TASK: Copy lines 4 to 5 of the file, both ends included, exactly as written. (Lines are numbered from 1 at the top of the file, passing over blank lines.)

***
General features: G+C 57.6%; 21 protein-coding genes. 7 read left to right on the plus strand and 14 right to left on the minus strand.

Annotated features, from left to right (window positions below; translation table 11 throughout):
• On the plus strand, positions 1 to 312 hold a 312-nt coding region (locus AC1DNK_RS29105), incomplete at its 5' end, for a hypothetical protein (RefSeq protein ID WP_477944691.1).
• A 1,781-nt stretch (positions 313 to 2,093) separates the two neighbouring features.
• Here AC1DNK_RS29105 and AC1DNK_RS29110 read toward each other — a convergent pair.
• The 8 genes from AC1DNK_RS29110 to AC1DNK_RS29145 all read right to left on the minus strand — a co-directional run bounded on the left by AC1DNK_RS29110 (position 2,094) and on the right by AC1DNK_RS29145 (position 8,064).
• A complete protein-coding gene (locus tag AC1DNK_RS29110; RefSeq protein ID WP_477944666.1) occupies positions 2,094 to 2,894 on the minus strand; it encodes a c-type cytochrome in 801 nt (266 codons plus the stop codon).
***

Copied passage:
• A 1,781-nt stretch (positions 313 to 2,093) separates the two neighbouring features.
• Here AC1DNK_RS29105 and AC1DNK_RS29110 read toward each other — a convergent pair.